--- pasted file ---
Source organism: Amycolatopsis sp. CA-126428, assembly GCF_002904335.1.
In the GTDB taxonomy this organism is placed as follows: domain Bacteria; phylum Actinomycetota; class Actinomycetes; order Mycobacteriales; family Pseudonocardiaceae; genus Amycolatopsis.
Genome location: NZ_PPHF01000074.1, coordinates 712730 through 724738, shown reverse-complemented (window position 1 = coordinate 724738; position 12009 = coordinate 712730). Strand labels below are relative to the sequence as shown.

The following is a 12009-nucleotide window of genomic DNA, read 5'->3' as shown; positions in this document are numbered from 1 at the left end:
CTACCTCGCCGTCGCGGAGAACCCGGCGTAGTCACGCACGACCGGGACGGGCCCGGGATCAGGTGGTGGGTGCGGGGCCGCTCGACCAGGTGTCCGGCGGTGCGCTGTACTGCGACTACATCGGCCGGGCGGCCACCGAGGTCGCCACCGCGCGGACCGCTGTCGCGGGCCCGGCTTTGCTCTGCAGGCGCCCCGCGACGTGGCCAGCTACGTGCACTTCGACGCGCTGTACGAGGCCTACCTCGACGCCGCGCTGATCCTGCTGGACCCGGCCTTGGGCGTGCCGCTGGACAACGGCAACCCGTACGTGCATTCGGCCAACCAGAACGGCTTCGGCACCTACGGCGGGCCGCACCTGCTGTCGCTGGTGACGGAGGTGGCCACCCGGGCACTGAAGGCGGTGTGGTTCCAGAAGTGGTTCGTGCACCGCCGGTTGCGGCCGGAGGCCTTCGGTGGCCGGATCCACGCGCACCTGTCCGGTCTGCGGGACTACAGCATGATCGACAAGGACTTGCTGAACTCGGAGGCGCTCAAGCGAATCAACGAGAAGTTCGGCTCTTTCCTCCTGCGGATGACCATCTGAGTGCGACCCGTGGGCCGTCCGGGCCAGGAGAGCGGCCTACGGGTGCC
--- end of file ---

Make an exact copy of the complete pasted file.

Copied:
Source organism: Amycolatopsis sp. CA-126428, assembly GCF_002904335.1.
In the GTDB taxonomy this organism is placed as follows: domain Bacteria; phylum Actinomycetota; class Actinomycetes; order Mycobacteriales; family Pseudonocardiaceae; genus Amycolatopsis.
Genome location: NZ_PPHF01000074.1, coordinates 712730 through 724738, shown reverse-complemented (window position 1 = coordinate 724738; position 12009 = coordinate 712730). Strand labels below are relative to the sequence as shown.

The following is a 12009-nucleotide window of genomic DNA, read 5'->3' as shown; positions in this document are numbered from 1 at the left end:
CTACCTCGCCGTCGCGGAGAACCCGGCGTAGTCACGCACGACCGGGACGGGCCCGGGATCAGGTGGTGGGTGCGGGGCCGCTCGACCAGGTGTCCGGCGGTGCGCTGTACTGCGACTACATCGGCCGGGCGGCCACCGAGGTCGCCACCGCGCGGACCGCTGTCGCGGGCCCGGCTTTGCTCTGCAGGCGCCCCGCGACGTGGCCAGCTACGTGCACTTCGACGCGCTGTACGAGGCCTACCTCGACGCCGCGCTGATCCTGCTGGACCCGGCCTTGGGCGTGCCGCTGGACAACGGCAACCCGTACGTGCATTCGGCCAACCAGAACGGCTTCGGCACCTACGGCGGGCCGCACCTGCTGTCGCTGGTGACGGAGGTGGCCACCCGGGCACTGAAGGCGGTGTGGTTCCAGAAGTGGTTCGTGCACCGCCGGTTGCGGCCGGAGGCCTTCGGTGGCCGGATCCACGCGCACCTGTCCGGTCTGCGGGACTACAGCATGATCGACAAGGACTTGCTGAACTCGGAGGCGCTCAAGCGAATCAACGAGAAGTTCGGCTCTTTCCTCCTGCGGATGACCATCTGAGTGCGACCCGTGGGCCGTCCGGGCCAGGAGAGCGGCCTACGGGTGCC